Hectares under organic farming

Area under organic farming in Cyprus

Organic areas and producers have an upward trend from 2012 but there is no clear upwards trend in the area under to conversion to organic farming, so the future development is not ensured.

Source: European Commission. CAP context indicator C.19 Agricultural area under organic farming. Based on EUROSTAT [ org_cropar_h1 ] and [ org_cropar ]

Source: Directorate General for Agriculture and Rural Development. Based on EUROSTAT for land laying fallow and Joint Research Center based on LUCAS survey for estimation of landscape elements.

Instructions: Using the length of the text box, draft a short analysis on the state of play for cross-cutting objective. For each of the specific objectives it could address the different elements identified in the toolkit by the specific objectives:

(I)Functioning of the Agricultural Knowledge and Innovation Systems (AKISs) and related structures, relevant document to consult: AKIS study

(II)Other relevant aspects in the context of the CO, notably the availability and use of innovative organisational solutions/structures (e.g. knowledge exchange groups such as the EIP Operational groups), digital infrastructure and new technologies (e.g. precision agriculture, artificial intelligence, smart villages), and the preparedness in terms of skills or access to training

(III)This section could include analysis and followed by recommendations in relation to implementation of IACS and LPIS. It could also be considered to add considerations in relation to simplicity of implementation of the policy and the Strategic Plan.]

* Linear elements considered here: Grass margins, shrub margins, single trees bushes, lines of trees, hedges and ditches. This estimation is to be taken with caution because of methodological caveats.

2.7    Attract young farmers and facilitate business development in rural areas

Cyprus has the lowest share of young farmers in the total number of farm managers in the EU in 2016 (1.3%). A fact that contrasts with the highest share of young people in the population of any EU state: 23.6% of the Cypriot population is under 30 years of age XXXVIII , XXXIX .

Similar to the EU-trend, the share of young farmers decreased between 2010 and 2016 in Cyprus. The ratio of young managers to elderly also decreased in Cyprus, and it is the lowest in the EU. In Cyprus, for every farmer younger than 35 years, there were 34 farmers older than 65.

The average economic farm size in Cyprus is the highest in the age classes of 25 to 44 years old. The average farm managed by young farmers is bigger in comparison to all other age groups. They also report the largest growth in standard output overtime. The average standard of farm leaders in the 25-34 age group in 2007 was EUR 30 000, while in 2016 it amounted to EUR 50 000. Similarly, the average standard output of farm managers in the 35-44 age group in 2007 was ± EUR 21 000 and in 2016 ± EUR 46 000. The average standard output of heads of agricultural holdings over 65 years of age remains below EUR 10 000 throughout the reference period 2007-2016.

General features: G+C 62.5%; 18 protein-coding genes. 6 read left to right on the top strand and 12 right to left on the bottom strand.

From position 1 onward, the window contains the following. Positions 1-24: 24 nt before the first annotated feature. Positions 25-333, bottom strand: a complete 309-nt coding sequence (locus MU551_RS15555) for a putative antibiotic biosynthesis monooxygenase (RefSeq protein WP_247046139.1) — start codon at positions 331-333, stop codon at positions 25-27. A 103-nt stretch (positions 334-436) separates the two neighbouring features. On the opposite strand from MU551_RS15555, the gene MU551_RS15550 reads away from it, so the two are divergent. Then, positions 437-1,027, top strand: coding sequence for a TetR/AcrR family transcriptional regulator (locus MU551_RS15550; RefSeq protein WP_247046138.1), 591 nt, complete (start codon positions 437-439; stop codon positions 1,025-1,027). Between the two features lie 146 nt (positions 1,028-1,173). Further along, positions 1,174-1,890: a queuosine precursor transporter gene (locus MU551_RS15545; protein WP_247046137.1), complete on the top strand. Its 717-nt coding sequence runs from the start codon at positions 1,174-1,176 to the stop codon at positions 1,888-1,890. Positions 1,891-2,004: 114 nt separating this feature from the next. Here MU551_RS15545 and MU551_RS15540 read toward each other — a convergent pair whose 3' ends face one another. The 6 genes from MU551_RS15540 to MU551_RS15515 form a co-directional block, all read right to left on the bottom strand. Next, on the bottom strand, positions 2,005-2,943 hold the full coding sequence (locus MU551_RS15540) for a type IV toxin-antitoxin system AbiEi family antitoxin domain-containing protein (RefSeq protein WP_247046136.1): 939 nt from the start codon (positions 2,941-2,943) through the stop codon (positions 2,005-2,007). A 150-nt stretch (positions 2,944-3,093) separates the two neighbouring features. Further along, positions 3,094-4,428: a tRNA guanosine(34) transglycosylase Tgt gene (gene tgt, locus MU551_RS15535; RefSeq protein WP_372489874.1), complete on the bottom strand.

Access to land is difficult due to limited availability and competition from development and residential users. Lowland areas are characterised by abandonment and conversion into urban agglomerations increasing rental prices for land and creating difficulties in access to land for young farmers.

Livestock farming exceeds 60% (63% in 2017) of the total gross production value. Most of these businesses are family owned, making entry for young people outside of the family more difficult.

Cyprus dedicated EUR 370 000 to the young farmer payment in 2016 or 0.71% of the envelope for direct payments. The percentage of the national direct payment envelope earmarked for the young farmer payment changed on a yearly basis in Cyprus. For 2019 and 2020, Cyprus earmarked 1.35% XL .

Under the rural development programme 2014-2020, 270 applications for support for young farmers have been submitted, and 193 of them have been approved. The measure is expected to contribute to an increase of 22% of farmers under the age of 35 by increasing the share of farmers under the age of 35 from 1.3% to 1.6%. Cyprus also earmarked 2.8% of the rural development budget for business development plans for young farmers XLI .

Improving the agricultural knowledge and innovation system could also attract young people with innovative ideas to farming.

Source: EUROSTAT. [ ef_m_farmang ]

2.8    Promote employment, growth, social inclusion and local development in rural areas, including bio-economy and sustainable forestry 

Cyprus is among those Member States for which data specifically for rural areas are available only for one of the two definitions commonly used by Commission services for data collection and analysis. Therefore, the section below presents a mix of national averages, considering that Cyprus is among the smaller Member States in terms of overall surface, and data for its rural areas.